A gardening project in Kirkcaldy, aimed at helping people overcome mental health problems, was visited this week by members of the Scottish Government’s health and sport committee.
The Scottish Association for Mental Health’s Evergreen plant nursery initiative in Barnet Crescent gives opportunities in horticulture for people with mental health problems, helping them to rebuild their confidence while learning valuable skills in programmes specially tailored to meet their needs.
It was visited by committee members on Monday, when they saw first hand the kind of work the service’s clients are engaged in.
The MSPs also heard about SAMH’s wider work in relation to supporting mental health and saw its pantry in action – giving trainees practical experience in the catering industry.
The committee’s visit was part of pre-scrutiny process of a Mental Health Bill that is expected to be introduced later on this year, and is being seen as an example of good practice.
Duncan McNeil MSP, convener, said: “It is extremely important for members of the committee to get out of the Parliament and into communities across Scotland.
‘‘This helps inform our work when we come to look at legislation which will affect people who are supported through this project and groups like SAMH.”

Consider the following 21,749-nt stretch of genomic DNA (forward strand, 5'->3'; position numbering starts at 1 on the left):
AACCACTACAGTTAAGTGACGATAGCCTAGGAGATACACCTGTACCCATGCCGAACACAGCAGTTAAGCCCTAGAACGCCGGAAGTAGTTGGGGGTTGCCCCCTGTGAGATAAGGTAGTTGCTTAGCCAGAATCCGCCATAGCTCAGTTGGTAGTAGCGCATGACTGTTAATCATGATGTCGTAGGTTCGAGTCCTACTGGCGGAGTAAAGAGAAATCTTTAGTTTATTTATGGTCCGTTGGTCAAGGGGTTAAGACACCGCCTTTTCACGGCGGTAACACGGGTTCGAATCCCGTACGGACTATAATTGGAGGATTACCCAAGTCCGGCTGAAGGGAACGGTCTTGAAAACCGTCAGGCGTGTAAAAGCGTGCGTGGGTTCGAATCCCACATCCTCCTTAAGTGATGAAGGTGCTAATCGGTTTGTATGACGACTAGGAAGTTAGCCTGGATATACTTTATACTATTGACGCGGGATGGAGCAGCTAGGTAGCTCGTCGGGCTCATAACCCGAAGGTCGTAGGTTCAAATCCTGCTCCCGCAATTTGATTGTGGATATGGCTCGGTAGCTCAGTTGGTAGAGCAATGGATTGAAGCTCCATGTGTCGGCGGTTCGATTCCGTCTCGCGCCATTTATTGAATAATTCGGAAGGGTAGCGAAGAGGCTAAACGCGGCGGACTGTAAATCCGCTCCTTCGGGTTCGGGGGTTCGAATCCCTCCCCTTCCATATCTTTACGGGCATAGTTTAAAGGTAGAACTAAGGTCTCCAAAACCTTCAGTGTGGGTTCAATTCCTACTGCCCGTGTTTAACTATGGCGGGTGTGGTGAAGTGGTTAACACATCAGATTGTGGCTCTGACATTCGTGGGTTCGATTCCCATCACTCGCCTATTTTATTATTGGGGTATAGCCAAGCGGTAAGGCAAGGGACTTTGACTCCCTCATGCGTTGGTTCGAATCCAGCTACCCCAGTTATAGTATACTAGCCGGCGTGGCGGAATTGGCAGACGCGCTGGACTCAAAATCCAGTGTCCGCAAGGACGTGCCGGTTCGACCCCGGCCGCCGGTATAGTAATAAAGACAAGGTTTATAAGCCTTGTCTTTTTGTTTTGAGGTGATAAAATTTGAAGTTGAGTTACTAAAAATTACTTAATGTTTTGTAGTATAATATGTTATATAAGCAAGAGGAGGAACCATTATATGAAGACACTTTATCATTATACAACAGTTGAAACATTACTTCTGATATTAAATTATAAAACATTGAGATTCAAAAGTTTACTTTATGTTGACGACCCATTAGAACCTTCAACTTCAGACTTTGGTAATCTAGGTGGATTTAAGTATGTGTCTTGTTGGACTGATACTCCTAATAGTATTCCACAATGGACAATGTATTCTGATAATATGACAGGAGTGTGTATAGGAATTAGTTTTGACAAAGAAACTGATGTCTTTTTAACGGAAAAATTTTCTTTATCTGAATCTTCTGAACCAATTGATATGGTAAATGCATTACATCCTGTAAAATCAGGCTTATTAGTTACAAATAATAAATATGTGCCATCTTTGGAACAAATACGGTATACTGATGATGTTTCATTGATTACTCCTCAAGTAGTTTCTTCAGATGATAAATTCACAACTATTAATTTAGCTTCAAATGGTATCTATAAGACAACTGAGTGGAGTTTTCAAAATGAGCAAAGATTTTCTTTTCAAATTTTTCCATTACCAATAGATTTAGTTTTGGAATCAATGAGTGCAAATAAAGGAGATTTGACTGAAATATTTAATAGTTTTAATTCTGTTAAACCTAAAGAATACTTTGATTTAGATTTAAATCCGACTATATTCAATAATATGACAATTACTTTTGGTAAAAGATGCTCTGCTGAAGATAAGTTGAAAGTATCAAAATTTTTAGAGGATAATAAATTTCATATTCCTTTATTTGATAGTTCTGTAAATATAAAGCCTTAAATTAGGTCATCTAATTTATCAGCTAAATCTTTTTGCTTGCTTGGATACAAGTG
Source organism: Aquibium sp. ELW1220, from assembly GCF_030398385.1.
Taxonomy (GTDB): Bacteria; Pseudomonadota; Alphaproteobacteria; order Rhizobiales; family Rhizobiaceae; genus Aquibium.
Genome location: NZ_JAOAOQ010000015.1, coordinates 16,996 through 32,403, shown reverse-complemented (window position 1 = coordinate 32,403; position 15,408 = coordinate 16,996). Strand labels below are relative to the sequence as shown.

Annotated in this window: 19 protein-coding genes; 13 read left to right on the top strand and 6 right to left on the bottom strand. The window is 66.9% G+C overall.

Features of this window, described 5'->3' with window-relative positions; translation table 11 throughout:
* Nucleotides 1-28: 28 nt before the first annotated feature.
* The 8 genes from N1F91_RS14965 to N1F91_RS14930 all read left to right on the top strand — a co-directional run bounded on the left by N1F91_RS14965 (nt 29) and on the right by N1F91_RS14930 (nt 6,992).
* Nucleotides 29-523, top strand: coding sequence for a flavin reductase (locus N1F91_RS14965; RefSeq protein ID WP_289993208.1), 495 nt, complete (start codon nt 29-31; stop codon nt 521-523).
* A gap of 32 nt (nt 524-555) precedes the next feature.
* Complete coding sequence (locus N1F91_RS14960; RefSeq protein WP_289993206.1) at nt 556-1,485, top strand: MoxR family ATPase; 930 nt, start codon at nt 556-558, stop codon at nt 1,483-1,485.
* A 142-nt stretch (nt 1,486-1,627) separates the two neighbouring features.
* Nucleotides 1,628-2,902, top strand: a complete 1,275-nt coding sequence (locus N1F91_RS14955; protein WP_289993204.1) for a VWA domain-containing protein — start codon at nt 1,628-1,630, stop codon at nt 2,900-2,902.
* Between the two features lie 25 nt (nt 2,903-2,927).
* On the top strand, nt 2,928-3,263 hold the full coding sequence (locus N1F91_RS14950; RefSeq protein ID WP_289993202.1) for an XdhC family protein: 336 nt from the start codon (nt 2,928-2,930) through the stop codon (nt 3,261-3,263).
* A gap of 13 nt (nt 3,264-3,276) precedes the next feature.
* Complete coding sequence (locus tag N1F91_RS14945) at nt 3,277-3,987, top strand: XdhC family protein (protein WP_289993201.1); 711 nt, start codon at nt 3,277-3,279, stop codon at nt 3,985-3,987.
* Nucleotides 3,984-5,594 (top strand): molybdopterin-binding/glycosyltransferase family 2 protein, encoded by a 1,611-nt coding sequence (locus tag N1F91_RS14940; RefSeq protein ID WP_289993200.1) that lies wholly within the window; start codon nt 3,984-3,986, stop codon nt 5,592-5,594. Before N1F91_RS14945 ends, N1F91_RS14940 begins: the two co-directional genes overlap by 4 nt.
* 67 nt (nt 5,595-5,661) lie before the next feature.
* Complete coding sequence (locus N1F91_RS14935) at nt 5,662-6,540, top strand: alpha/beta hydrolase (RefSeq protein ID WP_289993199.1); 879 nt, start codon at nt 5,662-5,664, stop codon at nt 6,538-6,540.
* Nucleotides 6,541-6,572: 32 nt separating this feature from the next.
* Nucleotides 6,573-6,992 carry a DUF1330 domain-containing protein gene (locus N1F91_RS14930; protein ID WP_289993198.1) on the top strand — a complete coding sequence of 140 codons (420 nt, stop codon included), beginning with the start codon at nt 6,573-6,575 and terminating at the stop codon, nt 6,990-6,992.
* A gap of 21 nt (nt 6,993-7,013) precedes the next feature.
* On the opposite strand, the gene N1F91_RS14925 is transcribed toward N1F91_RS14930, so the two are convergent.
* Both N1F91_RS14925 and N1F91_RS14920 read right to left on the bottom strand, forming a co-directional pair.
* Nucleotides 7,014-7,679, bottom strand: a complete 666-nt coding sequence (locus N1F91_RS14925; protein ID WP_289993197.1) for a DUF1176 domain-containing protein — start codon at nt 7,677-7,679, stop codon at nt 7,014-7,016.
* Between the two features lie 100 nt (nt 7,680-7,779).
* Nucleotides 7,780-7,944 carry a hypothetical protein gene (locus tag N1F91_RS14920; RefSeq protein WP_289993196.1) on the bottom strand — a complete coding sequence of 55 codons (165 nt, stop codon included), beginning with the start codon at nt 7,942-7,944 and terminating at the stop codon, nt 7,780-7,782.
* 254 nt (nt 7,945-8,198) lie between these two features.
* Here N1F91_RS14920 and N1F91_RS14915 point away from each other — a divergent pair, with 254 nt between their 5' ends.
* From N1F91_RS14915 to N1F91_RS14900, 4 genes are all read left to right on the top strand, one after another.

Bob Doris MSP, deputy convener of the Health and Sport Committee, added: “We were delighted to visit this innovative project in Kirkcaldy that is supporting people with mental health problems.
“To be out and about in different parts of the country allows the committee to see on the ground how the policy we discuss in the Parliament has an impact on them.”
David Ross, senior instructor at Evergreen Training and Employment Service, said: “We always welcome the opportunity to give insight in to the sorts of issues people experiencing mental health problems are faced with every day.”
The committee also took a wide range of evidence on the issue of mental health at its meeting on Tuesday from a number of witnesses including the Scottish Association for Mental Health.
Established in the town in 1995, the evergreen project has helped hundreds of people with mental health difficulties over the years through tailor-made training structured around their own needs. It allows participants to progress and develop at their own pace in a therapeutic and calming environment, gaining useful skills and building their self confidence.